Book Review

Mycelium Running
Paul Stamets

Cover: Mycelium Running

As Paul's interests broaden, so does the scope of his books. This one is part philosophy (The Mycelial Mind), part planetary health (Mycorestoration) and part cultivation (Growing Mycelia and Mushrooms). In this review well take a look at each section so you'll have an idea of what you're getting into when you delve into this book.

The Mycelial Mind

Pauls' philosophical view of fungi can be summed up very simply in his own words: "Fungi are the interface organisms between life and death." In the first chapter Paul begins this concept with the simple notion of mycorrhizal fungi connecting dead organisms to living organisms, thus making new life possible. He builds into the notion that mycelium are the neurological network of nature. This likens mycelium to a human brain suggesting the same indicator of death - when a human brain dies, the human dies - when a mycelium dies, a piece of nature, not just an individual, dies. It's a big idea that gives you a notion of the importance Stamets puts on fungi and his work with them.

Naturally the book is filled with exquisite photos. The first chapter compares photos of mycelial networks to the internet, brain cells, the outer reaches of the universe, galaxies and hurricanes. Paul uses these concepts to suggest that it's time we partnered with mycelium in our use of the planet. The rest of the first section provides the background in fungal biology (life cycles, habitats) and details about wild medicinal fungi so that we can learn to do Just that.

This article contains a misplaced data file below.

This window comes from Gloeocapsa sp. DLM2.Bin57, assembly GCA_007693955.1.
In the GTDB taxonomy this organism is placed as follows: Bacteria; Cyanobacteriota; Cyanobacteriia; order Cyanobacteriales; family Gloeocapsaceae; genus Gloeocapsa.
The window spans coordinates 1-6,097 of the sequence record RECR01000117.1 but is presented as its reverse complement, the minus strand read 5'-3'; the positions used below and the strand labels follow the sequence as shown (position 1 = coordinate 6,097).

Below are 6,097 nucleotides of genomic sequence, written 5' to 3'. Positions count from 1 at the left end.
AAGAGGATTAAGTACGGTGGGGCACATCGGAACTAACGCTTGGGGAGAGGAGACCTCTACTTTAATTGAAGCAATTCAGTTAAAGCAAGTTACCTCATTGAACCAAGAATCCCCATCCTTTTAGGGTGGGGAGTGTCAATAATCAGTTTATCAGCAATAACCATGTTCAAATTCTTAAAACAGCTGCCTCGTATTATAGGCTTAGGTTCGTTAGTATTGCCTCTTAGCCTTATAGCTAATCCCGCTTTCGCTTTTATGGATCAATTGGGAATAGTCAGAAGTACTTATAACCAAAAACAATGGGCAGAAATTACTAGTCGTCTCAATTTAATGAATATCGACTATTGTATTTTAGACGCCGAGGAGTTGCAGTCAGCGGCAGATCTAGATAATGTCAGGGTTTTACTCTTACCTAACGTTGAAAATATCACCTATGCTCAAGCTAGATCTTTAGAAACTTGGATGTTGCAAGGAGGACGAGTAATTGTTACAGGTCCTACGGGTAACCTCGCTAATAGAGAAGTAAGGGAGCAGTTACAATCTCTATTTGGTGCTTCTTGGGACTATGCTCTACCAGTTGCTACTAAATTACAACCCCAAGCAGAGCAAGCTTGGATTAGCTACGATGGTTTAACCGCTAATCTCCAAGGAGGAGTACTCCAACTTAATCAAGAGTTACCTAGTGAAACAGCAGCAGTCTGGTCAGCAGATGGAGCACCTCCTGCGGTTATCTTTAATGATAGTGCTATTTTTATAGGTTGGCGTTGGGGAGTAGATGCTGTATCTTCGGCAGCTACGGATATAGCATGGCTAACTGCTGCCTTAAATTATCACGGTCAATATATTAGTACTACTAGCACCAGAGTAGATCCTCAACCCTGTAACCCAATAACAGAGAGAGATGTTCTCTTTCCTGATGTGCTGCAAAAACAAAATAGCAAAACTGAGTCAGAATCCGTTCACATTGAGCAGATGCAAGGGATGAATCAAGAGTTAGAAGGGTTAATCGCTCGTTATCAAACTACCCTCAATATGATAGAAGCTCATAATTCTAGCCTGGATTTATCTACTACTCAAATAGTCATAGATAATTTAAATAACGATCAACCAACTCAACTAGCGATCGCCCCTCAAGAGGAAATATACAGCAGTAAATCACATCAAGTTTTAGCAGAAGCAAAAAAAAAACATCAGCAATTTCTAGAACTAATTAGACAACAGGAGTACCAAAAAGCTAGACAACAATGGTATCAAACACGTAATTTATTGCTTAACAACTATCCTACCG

This term of Paul's refers to the use of fungi to repair or restore natural habitats and incorporates four mycelial functions. Paul found that mycelial mats absorb smoke, ink and water and decided that they could also treat water flowing thorough the ground. Field experiments proved the concept to work and now Paul suggests that mycofilters could accomplish mycofiltration anywhere a feedlot or manure pond provides a constant flow to feed the fungus.

Paul's notion of mycoforestry is not Just planting trees with mycorrhizal fungi already attached, but also the introduction of specific species selected to best serve the needs of people and the land. It goes farther into the management of trees with fungi and soils in mind.

Mycoremediation addresses the issue of cleaning up toxic wastes using fungi. Again, a key is to match the species to the cleanup that's needed as well as the habitat. Paul discusses which species are best for which toxins and how heavy metals play into the process.

Certain fungi are pathogenic to insects, thus opening the way for mycopesticides. For example, Metarhizlum, a green mold, has been shown to stop termites without adversely affecting plants, mammals, fish, or beneficial insects. The technology leading to replacement of chemical pesticides is being developed.

Growing Mycelia and Mushrooms

This is the largest section and gets back to the basics of mushroom cultivation. Rather than large scale commercial production, however, the focus is on outdoor cultivation using low tech techniques to address the uses of fungi discussed earlier in the book. The discussion address cultivation in terms of substrates including straw, leached cow manure, logs, stumps, as well as in the garden. It also addresses the needs of individual species including:

Each species gets a few pages that cover common names, taxonomy, description, distribution, natural habitat, type of rot, fragrance signature, natural cultivation, nutritional profile, medicinal properties, mycorestoration potential, and more.

The bottom line is that Paul has done it again - if you have any interest in fungi at all, this is a must-read book.